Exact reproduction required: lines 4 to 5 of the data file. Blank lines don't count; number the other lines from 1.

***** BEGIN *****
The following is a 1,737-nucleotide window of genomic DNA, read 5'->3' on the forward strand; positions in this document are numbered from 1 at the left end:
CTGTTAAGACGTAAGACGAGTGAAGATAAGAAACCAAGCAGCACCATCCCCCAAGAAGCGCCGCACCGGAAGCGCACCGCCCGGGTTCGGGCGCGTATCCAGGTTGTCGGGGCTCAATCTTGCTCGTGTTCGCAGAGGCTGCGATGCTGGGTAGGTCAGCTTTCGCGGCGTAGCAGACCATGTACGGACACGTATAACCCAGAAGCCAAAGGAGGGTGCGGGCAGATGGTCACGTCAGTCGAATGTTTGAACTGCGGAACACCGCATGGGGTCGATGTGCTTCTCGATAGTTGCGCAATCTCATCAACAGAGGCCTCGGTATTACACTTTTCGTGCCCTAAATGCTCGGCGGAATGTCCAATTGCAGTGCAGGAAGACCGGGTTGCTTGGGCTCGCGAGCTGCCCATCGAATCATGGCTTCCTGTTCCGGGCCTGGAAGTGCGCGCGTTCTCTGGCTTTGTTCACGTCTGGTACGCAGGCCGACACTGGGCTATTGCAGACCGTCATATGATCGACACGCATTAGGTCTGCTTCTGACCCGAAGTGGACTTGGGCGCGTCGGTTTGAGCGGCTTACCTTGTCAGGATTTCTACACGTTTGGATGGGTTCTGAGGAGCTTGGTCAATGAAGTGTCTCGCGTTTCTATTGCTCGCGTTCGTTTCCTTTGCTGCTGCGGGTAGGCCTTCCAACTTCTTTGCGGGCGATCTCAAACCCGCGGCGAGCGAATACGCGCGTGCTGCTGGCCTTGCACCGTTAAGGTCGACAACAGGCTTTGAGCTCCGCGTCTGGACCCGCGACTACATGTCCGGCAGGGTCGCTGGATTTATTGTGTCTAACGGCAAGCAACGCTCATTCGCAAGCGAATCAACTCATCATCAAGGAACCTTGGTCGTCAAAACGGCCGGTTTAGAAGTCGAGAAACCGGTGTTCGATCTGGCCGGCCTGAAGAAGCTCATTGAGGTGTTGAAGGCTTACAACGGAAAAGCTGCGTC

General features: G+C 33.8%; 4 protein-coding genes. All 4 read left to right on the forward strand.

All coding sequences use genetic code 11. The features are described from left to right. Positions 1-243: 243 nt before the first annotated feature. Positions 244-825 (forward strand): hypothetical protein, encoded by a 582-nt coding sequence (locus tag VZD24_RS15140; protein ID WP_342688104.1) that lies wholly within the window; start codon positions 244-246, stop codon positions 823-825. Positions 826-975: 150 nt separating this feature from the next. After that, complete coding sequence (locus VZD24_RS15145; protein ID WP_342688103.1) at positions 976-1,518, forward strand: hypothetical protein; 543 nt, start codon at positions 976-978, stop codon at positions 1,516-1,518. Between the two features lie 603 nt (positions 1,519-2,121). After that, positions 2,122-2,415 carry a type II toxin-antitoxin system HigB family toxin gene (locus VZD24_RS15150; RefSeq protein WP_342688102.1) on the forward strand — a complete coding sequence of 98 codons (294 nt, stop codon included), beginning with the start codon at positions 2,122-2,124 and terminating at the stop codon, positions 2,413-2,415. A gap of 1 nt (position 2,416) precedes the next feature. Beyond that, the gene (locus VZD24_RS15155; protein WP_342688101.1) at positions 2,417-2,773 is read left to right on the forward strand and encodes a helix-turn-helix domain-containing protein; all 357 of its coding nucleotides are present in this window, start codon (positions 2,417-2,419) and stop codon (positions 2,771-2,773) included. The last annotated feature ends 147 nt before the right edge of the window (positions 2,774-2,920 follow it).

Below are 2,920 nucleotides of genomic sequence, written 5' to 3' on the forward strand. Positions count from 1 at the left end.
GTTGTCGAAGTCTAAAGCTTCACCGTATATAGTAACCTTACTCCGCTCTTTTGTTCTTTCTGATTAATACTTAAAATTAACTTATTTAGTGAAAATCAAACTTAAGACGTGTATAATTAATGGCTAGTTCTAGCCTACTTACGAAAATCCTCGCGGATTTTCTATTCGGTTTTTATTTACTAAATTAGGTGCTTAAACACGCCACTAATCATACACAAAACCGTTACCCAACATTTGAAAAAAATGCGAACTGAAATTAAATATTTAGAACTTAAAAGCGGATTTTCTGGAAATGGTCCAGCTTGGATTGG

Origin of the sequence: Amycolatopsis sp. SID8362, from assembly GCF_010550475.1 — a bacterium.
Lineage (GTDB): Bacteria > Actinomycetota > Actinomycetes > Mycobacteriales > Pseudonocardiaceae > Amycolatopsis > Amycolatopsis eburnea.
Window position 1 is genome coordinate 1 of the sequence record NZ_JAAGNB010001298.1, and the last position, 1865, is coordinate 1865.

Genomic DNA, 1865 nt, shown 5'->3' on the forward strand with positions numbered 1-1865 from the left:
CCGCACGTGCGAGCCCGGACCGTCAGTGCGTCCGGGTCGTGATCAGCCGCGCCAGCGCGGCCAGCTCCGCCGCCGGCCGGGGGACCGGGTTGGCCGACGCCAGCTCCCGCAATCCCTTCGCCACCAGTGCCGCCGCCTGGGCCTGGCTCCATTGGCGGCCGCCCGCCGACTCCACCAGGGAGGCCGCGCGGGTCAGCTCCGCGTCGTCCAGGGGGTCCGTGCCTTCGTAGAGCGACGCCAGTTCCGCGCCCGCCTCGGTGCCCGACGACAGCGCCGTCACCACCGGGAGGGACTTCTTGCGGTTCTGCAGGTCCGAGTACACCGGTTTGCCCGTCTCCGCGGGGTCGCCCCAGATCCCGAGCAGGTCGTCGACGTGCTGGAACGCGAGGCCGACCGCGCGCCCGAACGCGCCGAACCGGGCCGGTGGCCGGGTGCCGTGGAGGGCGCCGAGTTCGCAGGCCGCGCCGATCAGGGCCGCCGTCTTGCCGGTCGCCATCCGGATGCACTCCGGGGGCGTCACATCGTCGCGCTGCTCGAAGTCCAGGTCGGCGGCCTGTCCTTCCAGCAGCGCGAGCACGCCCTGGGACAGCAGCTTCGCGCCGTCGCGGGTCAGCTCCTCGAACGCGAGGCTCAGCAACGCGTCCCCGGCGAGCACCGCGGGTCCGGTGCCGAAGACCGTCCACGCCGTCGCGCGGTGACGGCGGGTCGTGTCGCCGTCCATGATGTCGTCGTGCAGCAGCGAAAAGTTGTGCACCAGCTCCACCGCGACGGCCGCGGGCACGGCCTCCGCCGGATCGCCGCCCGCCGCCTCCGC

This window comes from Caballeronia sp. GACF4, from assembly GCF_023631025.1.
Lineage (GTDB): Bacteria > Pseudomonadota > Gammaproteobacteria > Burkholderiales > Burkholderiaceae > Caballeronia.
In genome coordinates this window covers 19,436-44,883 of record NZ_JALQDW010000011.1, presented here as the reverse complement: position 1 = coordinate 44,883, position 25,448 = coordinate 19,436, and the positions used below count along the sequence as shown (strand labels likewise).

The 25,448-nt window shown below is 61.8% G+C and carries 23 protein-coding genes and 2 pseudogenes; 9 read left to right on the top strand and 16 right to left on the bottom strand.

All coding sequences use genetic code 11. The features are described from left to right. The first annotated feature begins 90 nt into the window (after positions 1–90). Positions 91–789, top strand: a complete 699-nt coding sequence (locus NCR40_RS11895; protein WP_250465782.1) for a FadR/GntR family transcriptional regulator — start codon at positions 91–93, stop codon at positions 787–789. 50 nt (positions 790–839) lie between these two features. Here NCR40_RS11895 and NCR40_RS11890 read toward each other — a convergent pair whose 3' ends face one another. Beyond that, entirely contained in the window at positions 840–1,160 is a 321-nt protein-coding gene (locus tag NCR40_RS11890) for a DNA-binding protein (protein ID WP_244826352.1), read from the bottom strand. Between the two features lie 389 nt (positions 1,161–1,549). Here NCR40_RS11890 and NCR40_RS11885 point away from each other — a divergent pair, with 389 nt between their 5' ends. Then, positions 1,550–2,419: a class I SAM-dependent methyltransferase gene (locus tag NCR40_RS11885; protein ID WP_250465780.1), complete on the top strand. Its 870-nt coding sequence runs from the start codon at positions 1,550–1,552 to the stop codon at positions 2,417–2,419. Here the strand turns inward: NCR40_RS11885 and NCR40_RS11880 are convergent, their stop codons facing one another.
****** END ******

All coding sequences use genetic code 11. The features are described from left to right. Positions 1-243: 243 nt before the first annotated feature. Positions 244-825 (forward strand): hypothetical protein, encoded by a 582-nt coding sequence (locus tag VZD24_RS15140; protein ID WP_342688104.1) that lies wholly within the window; start codon positions 244-246, stop codon positions 823-825. Positions 826-975: 150 nt separating this feature from the next. After that, complete coding sequence (locus VZD24_RS15145; protein ID WP_342688103.1) at positions 976-1,518, forward strand: hypothetical protein; 543 nt, start codon at positions 976-978, stop codon at positions 1,516-1,518. Between the two features lie 603 nt (positions 1,519-2,121). After that, positions 2,122-2,415 carry a type II toxin-antitoxin system HigB family toxin gene (locus VZD24_RS15150; RefSeq protein WP_342688102.1) on the forward strand — a complete coding sequence of 98 codons (294 nt, stop codon included), beginning with the start codon at positions 2,122-2,124 and terminating at the stop codon, positions 2,413-2,415. A gap of 1 nt (position 2,416) precedes the next feature. Beyond that, the gene (locus VZD24_RS15155; protein WP_342688101.1) at positions 2,417-2,773 is read left to right on the forward strand and encodes a helix-turn-helix domain-containing protein; all 357 of its coding nucleotides are present in this window, start codon (positions 2,417-2,419) and stop codon (positions 2,771-2,773) included. The last annotated feature ends 147 nt before the right edge of the window (positions 2,774-2,920 follow it).

Below are 2,920 nucleotides of genomic sequence, written 5' to 3' on the forward strand. Positions count from 1 at the left end.